On very high-altitude glaciers, such as those in the Andes mountains, where the air is dry, snow can grow into spectacular narrow blades of ice up to several metres high. They are called Nieves Penitentes or simply Penitentes. They take the form of tall thin blades of hardened snow or ice closely spaced with the blades oriented towards the general direction of the sun. They usually formed in clusters and range from a few centimetres to 2 meters but penitentes as high as 5 meters has been recorded. These pinnacles of snow or ice grow over all glaciated and snow covered areas in the Dry Andes above 4,000 meters. Penitentes are a common sight in the regions between Argentina and Chile.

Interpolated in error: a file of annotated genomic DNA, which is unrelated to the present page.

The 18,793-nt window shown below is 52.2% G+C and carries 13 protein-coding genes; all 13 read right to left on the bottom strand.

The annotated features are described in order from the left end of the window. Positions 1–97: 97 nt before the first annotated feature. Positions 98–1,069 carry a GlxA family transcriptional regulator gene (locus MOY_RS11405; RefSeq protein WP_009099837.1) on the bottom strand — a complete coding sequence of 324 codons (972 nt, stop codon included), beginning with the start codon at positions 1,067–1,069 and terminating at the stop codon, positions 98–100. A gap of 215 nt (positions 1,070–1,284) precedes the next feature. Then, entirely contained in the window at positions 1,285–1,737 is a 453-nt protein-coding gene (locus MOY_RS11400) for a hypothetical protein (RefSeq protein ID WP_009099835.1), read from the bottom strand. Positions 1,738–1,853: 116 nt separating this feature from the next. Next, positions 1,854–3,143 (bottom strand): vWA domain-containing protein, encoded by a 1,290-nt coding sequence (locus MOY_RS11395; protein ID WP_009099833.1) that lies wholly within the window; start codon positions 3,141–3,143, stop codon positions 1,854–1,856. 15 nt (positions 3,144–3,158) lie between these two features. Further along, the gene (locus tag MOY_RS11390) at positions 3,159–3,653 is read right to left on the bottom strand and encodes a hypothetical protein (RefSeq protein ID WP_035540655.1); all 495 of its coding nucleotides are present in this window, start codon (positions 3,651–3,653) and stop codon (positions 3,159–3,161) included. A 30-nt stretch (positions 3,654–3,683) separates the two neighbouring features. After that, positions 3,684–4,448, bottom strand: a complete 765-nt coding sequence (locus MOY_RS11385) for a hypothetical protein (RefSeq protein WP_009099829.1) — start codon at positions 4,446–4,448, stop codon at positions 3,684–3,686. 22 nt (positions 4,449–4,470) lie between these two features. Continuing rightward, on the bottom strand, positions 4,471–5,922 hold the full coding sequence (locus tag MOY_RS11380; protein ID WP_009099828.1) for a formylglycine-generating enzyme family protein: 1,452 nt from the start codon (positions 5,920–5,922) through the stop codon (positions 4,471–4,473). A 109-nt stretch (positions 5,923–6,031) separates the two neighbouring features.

Penitentes were first described in the literature by Darwin in 1839. On March 22, 1835, he had to squeeze his way through snowfields covered in penitentes near the Piuquenes Pass, on the way from Santiago de Chile to the Argentinian city of Mendoza, and reported the local belief that they were formed by the strong winds of the Andes.